Burek, Byurek, Byrek,Böregi,pasta,kahvalti,

Börek is a baked dish consisting of a savory or sweet filling wrapped in yufka – thinly stretched sheets of dough made with flour, water, and salt. Heartier than phyllo, but thinner than a tortilla, hand-made yufka is typically brushed with butter before baking.

Although many countries have their own versions of this satisfying dish, it was probably invented during the Ottoman Empire in the Anatolian Provinces, an area that nowadays belongs to Turkey. Some sources suggest that börek might be even older, a descendant of the Eastern Roman (Byzantine) Anatolian dish known as en tyritas plakountas, consisting of layered dough filled with cheese, its recipe dating back to 160 BC.

Nowadays, Turkey is famous for its layered pies and pastries, all united under the name börek (also burek, byurek, byrek, böregi). Regardless of many börek varieties, yufka always remains the same, and almost everything wrapped in it may be called börek, which could also explain the name: some suggest that it comes from the Turkish word bur, meaning to twist.

In Turkey, there are many regional variations of börek, and the names usually contain a descriptive word referring to the shape, ingredients, cooking method, or a region where the specific variety of börek comes from. For example, su böreği or water börek is made with boiled sheets of dough which are buttered and filled with a mixture of feta cheese and parsley (an alternative recipe suggests minced meat and onions), then baked. Kalem böregi or pen börek is a thin, cigarette-shaped variety that is often served in restaurants as an appetizer.

Due to their shape, they were originally called sigara böreği, but in 2011, Turkish pastry chefs started calling them kalem to avoid the connections with smoking. They are usually filled with feta cheese, potatoes, and parsley, but can also be enriched with minced meat or sausages, and vegetables such as spinach, nettles, leeks, and courgettes. Paçanga böreği is a deep-fried variety from Istanbul, filled with pastırma or kaşar and chopped green peppers. Saray böreği or palace börek is a truly decadent version made with fresh butter rolled between each sheet of dough, while kol böreği or arm börek is the classic variety prepared at home – shaped in long rolls, either rounded or lined, it is usually filled with minced meat, feta cheese, spinach, or potatoes (it’s smaller and fattier variety is called sarıyer böreği, named after Sarıyer, a district of Istanbul where it is traditionally prepared).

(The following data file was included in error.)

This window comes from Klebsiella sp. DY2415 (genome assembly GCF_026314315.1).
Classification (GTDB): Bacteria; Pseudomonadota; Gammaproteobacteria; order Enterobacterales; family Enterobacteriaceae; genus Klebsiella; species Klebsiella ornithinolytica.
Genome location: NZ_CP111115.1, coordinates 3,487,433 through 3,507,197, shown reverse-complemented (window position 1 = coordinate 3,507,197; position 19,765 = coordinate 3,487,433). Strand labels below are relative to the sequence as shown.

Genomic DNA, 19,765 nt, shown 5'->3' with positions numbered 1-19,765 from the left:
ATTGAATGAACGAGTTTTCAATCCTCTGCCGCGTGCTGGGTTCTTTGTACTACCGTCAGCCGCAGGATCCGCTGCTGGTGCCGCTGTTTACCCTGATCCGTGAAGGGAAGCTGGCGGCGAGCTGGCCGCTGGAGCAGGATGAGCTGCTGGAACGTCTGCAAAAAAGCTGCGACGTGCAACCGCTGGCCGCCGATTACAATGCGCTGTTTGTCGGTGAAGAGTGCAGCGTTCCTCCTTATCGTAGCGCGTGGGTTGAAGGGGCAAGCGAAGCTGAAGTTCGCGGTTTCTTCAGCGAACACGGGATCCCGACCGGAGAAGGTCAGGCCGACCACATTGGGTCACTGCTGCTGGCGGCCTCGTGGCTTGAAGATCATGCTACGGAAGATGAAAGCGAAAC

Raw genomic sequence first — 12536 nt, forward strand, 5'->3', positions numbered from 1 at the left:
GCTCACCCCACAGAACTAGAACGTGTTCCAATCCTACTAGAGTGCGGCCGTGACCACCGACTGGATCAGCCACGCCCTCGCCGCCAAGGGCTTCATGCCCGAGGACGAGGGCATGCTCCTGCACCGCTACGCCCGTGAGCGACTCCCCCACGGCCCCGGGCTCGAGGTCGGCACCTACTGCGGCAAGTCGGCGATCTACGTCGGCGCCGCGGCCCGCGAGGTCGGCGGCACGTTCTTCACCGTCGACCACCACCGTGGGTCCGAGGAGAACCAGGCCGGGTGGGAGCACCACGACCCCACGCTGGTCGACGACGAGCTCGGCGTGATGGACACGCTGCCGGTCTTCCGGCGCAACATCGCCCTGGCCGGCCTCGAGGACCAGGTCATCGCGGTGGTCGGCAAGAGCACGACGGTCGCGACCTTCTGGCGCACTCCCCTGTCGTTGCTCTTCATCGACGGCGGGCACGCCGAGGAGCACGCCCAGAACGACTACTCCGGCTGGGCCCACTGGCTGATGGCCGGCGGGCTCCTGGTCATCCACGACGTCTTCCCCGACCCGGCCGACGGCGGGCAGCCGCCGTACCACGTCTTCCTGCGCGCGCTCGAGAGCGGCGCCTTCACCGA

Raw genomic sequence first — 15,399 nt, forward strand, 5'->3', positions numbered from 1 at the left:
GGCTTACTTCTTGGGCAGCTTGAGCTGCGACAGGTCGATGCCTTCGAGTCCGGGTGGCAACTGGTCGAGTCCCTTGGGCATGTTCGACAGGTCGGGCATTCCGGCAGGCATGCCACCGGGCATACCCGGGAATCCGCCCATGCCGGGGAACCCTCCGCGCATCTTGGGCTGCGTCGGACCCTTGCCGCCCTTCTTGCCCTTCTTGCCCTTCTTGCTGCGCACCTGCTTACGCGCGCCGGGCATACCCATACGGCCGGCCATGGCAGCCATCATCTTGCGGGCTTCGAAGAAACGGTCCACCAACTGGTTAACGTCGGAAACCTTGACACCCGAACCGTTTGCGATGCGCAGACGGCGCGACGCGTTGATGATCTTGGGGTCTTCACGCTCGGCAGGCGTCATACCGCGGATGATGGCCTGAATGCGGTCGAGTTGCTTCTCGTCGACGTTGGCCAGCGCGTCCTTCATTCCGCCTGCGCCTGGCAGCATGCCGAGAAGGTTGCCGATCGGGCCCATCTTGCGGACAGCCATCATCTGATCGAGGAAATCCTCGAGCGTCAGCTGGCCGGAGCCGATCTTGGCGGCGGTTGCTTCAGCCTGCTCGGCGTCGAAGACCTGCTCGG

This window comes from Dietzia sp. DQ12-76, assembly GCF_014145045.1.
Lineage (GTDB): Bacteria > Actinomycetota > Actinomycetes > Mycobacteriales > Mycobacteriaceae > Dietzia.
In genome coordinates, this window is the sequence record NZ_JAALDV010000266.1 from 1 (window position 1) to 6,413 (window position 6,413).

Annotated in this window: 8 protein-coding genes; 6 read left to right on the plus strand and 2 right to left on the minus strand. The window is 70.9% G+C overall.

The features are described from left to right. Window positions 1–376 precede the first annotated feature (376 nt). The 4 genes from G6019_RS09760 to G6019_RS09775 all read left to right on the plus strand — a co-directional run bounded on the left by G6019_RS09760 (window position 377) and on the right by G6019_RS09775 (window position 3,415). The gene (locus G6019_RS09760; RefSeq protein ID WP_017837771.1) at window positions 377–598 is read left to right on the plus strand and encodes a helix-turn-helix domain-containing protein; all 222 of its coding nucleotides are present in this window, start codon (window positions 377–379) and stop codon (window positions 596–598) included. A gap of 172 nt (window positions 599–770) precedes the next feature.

The most beautiful variety might be gül böreği or rose börek, arranged in a spiral that resembles a rose filled with various fillings which are often spicy in flavor. Çiğ börek or raw börek is a half-moon-shaped variety filled with raw minced meat and fried in oil.

On the other hand, there is also töbörek – a similar variety which is baked instead of fried. However, börek doesn’t have to be savory – a sweet variety called laz böreği is prepared in the Rize region. It is filled with muhallebi (a local spin on custard) and served generously dusted with powdered sugar.

Another sweet variety is called kürt böreği, also known as sade, meaning plain börek, referring to the fact that it has no filling at all, just a generous layer of powdered sugar on top. Seeing all these varieties, it is clear that börek may be one of the most significant dishes of the Turkish cuisine – it surely is one of the oldest and most traditional ones.

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